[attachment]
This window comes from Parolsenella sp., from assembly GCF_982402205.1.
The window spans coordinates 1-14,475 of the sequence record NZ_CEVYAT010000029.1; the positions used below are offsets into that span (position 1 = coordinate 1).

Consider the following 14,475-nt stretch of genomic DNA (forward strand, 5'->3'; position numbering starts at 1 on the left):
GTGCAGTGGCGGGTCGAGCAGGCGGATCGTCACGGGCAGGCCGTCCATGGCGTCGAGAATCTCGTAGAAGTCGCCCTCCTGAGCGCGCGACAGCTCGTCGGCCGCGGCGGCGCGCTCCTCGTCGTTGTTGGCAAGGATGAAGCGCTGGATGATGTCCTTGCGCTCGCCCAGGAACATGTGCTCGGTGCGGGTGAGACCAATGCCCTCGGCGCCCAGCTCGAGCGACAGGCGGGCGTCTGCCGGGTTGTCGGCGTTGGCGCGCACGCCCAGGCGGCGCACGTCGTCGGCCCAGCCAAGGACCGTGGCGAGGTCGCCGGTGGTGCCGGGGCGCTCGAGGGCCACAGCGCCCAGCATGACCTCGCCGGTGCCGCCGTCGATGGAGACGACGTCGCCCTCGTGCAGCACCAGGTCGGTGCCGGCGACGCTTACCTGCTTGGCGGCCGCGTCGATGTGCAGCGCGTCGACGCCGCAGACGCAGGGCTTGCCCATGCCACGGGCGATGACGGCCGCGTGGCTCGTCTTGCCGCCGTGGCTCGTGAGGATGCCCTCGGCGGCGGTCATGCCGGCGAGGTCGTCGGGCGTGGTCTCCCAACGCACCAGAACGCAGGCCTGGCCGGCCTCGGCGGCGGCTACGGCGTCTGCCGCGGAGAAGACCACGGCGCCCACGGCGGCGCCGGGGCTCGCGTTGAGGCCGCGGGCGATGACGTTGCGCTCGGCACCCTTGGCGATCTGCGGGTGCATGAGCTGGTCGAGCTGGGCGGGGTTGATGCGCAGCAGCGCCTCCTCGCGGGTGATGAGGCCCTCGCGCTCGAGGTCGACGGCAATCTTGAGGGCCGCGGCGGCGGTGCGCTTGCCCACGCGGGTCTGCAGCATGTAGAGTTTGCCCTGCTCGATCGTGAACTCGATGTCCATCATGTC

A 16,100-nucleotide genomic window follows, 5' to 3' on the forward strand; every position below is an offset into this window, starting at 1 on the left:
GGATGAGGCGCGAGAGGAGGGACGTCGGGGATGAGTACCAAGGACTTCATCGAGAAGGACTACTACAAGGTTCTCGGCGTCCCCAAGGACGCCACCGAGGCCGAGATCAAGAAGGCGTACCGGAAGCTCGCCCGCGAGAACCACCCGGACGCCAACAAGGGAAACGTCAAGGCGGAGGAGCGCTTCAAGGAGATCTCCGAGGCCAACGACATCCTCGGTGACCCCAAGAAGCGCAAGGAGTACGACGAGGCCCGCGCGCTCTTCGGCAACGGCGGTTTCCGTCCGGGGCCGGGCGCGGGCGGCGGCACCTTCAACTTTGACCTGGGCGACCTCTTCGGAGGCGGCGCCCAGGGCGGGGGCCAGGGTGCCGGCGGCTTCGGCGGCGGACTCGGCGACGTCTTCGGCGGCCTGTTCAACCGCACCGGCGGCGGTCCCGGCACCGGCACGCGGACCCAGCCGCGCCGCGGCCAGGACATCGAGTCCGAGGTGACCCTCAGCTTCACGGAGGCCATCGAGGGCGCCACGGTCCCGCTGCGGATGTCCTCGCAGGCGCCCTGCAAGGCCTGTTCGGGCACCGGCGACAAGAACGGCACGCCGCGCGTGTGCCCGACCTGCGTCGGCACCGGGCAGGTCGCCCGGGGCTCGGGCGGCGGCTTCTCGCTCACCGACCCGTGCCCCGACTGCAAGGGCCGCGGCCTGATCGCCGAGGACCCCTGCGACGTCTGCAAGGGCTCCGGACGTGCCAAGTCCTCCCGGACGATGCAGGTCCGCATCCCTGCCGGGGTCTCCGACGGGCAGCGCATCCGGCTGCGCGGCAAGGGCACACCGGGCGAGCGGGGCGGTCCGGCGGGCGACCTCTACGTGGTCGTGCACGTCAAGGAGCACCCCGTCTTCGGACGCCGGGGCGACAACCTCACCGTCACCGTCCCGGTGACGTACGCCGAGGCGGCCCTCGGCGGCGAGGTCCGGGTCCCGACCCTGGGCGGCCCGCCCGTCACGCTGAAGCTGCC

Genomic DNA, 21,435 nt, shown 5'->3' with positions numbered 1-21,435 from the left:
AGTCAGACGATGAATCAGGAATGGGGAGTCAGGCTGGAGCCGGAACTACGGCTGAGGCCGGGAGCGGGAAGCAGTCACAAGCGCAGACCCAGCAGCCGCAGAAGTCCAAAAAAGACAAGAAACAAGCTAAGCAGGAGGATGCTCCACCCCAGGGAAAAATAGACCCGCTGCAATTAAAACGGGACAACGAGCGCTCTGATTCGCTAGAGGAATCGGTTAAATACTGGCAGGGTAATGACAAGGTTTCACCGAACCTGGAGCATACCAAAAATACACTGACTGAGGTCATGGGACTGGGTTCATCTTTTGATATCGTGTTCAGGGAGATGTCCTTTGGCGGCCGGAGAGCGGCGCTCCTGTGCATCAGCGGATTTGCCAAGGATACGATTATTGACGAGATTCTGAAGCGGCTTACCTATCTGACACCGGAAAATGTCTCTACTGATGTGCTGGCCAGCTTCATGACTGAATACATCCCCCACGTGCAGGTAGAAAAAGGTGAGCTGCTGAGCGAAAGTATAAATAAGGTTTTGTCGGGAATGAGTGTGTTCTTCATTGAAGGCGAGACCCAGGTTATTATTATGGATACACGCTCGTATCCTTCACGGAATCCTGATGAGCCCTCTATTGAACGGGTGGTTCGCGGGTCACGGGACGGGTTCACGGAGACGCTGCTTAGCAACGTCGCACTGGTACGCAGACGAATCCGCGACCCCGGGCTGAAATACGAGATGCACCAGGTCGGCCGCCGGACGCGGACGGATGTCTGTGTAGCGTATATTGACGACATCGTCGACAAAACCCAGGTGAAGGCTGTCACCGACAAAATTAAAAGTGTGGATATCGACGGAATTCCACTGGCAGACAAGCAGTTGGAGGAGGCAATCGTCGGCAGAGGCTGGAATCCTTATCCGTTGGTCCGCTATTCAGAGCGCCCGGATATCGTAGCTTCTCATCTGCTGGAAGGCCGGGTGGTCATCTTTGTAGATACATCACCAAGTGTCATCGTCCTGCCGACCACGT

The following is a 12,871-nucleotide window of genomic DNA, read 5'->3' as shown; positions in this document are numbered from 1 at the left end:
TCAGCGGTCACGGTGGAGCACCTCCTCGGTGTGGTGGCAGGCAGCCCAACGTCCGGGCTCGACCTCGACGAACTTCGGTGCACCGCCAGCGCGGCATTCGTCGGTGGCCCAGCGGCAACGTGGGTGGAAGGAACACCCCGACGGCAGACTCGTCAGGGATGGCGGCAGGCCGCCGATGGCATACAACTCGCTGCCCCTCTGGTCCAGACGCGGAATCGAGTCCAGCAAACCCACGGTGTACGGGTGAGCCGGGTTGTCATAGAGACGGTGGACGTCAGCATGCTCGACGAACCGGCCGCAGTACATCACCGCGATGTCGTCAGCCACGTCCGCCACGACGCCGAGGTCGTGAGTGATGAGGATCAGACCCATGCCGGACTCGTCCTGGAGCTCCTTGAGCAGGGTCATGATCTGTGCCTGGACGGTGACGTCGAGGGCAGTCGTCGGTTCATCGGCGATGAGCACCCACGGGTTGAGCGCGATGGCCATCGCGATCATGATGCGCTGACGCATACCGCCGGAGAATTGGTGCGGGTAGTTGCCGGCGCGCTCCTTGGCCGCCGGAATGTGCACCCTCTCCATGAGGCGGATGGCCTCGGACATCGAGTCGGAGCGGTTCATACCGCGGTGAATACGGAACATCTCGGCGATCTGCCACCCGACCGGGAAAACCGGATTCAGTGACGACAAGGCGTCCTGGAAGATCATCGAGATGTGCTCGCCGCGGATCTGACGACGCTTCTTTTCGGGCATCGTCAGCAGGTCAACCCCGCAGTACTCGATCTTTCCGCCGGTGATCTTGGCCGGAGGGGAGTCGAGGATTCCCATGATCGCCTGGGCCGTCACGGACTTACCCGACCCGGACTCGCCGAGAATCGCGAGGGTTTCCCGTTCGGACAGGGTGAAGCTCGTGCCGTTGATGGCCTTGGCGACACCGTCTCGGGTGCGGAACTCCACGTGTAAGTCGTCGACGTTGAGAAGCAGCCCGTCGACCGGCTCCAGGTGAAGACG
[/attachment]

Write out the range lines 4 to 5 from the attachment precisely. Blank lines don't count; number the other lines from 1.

GTGCAGTGGCGGGTCGAGCAGGCGGATCGTCACGGGCAGGCCGTCCATGGCGTCGAGAATCTCGTAGAAGTCGCCCTCCTGAGCGCGCGACAGCTCGTCGGCCGCGGCGGCGCGCTCCTCGTCGTTGTTGGCAAGGATGAAGCGCTGGATGATGTCCTTGCGCTCGCCCAGGAACATGTGCTCGGTGCGGGTGAGACCAATGCCCTCGGCGCCCAGCTCGAGCGACAGGCGGGCGTCTGCCGGGTTGTCGGCGTTGGCGCGCACGCCCAGGCGGCGCACGTCGTCGGCCCAGCCAAGGACCGTGGCGAGGTCGCCGGTGGTGCCGGGGCGCTCGAGGGCCACAGCGCCCAGCATGACCTCGCCGGTGCCGCCGTCGATGGAGACGACGTCGCCCTCGTGCAGCACCAGGTCGGTGCCGGCGACGCTTACCTGCTTGGCGGCCGCGTCGATGTGCAGCGCGTCGACGCCGCAGACGCAGGGCTTGCCCATGCCACGGGCGATGACGGCCGCGTGGCTCGTCTTGCCGCCGTGGCTCGTGAGGATGCCCTCGGCGGCGGTCATGCCGGCGAGGTCGTCGGGCGTGGTCTCCCAACGCACCAGAACGCAGGCCTGGCCGGCCTCGGCGGCGGCTACGGCGTCTGCCGCGGAGAAGACCACGGCGCCCACGGCGGCGCCGGGGCTCGCGTTGAGGCCGCGGGCGATGACGTTGCGCTCGGCACCCTTGGCGATCTGCGGGTGCATGAGCTGGTCGAGCTGGGCGGGGTTGATGCGCAGCAGCGCCTCCTCGCGGGTGATGAGGCCCTCGCGCTCGAGGTCGACGGCAATCTTGAGGGCCGCGGCGGCGGTGCGCTTGCCCACGCGGGTCTGCAGCATGTAGAGTTTGCCCTGCTCGATCGTGAACTCGATGTCCATCATGTC

A 16,100-nucleotide genomic window follows, 5' to 3' on the forward strand; every position below is an offset into this window, starting at 1 on the left: